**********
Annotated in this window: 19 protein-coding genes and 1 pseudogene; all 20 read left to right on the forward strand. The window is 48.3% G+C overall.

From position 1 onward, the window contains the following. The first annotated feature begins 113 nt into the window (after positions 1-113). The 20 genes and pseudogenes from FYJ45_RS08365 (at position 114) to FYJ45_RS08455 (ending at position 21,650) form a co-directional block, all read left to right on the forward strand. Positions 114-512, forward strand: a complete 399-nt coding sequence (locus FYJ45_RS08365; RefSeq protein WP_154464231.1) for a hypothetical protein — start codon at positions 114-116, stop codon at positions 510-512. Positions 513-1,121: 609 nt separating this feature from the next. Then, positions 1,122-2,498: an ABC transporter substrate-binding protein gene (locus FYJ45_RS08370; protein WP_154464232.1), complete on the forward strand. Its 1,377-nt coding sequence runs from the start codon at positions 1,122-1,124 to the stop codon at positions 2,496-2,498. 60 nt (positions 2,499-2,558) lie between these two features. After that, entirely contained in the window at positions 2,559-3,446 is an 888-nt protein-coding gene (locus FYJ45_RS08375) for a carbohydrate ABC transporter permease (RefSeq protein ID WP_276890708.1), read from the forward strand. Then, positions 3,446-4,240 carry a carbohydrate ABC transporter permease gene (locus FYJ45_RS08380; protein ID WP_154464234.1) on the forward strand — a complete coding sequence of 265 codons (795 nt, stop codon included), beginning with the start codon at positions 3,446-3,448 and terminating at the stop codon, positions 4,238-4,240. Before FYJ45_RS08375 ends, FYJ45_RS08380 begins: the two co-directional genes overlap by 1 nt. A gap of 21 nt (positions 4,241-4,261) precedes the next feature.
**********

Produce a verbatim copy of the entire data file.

Annotated in this window: 19 protein-coding genes and 1 pseudogene; all 20 read left to right on the forward strand. The window is 48.3% G+C overall.

From position 1 onward, the window contains the following. The first annotated feature begins 113 nt into the window (after positions 1-113). The 20 genes and pseudogenes from FYJ45_RS08365 (at position 114) to FYJ45_RS08455 (ending at position 21,650) form a co-directional block, all read left to right on the forward strand. Positions 114-512, forward strand: a complete 399-nt coding sequence (locus FYJ45_RS08365; RefSeq protein WP_154464231.1) for a hypothetical protein — start codon at positions 114-116, stop codon at positions 510-512. Positions 513-1,121: 609 nt separating this feature from the next. Then, positions 1,122-2,498: an ABC transporter substrate-binding protein gene (locus FYJ45_RS08370; protein WP_154464232.1), complete on the forward strand. Its 1,377-nt coding sequence runs from the start codon at positions 1,122-1,124 to the stop codon at positions 2,496-2,498. 60 nt (positions 2,499-2,558) lie between these two features. After that, entirely contained in the window at positions 2,559-3,446 is an 888-nt protein-coding gene (locus FYJ45_RS08375) for a carbohydrate ABC transporter permease (RefSeq protein ID WP_276890708.1), read from the forward strand. Then, positions 3,446-4,240 carry a carbohydrate ABC transporter permease gene (locus FYJ45_RS08380; protein ID WP_154464234.1) on the forward strand — a complete coding sequence of 265 codons (795 nt, stop codon included), beginning with the start codon at positions 3,446-3,448 and terminating at the stop codon, positions 4,238-4,240. Before FYJ45_RS08375 ends, FYJ45_RS08380 begins: the two co-directional genes overlap by 1 nt. A gap of 21 nt (positions 4,241-4,261) precedes the next feature.